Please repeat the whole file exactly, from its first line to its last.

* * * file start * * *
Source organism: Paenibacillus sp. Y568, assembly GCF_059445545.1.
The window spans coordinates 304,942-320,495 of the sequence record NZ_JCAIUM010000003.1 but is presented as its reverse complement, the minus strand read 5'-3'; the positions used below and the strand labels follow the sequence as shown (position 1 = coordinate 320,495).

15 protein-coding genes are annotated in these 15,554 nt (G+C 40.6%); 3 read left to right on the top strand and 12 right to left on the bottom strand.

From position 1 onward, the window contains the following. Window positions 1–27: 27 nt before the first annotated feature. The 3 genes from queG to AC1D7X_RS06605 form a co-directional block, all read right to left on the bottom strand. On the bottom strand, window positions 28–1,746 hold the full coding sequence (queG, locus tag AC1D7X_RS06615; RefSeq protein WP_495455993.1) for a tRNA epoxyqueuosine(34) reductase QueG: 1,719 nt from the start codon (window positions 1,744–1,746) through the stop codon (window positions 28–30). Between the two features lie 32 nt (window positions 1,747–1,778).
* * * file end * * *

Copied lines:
Source organism: Paenibacillus sp. Y568, assembly GCF_059445545.1.
The window spans coordinates 304,942-320,495 of the sequence record NZ_JCAIUM010000003.1 but is presented as its reverse complement, the minus strand read 5'-3'; the positions used below and the strand labels follow the sequence as shown (position 1 = coordinate 320,495).

15 protein-coding genes are annotated in these 15,554 nt (G+C 40.6%); 3 read left to right on the top strand and 12 right to left on the bottom strand.

From position 1 onward, the window contains the following. Window positions 1–27: 27 nt before the first annotated feature. The 3 genes from queG to AC1D7X_RS06605 form a co-directional block, all read right to left on the bottom strand. On the bottom strand, window positions 28–1,746 hold the full coding sequence (queG, locus tag AC1D7X_RS06615; RefSeq protein WP_495455993.1) for a tRNA epoxyqueuosine(34) reductase QueG: 1,719 nt from the start codon (window positions 1,744–1,746) through the stop codon (window positions 28–30). Between the two features lie 32 nt (window positions 1,747–1,778).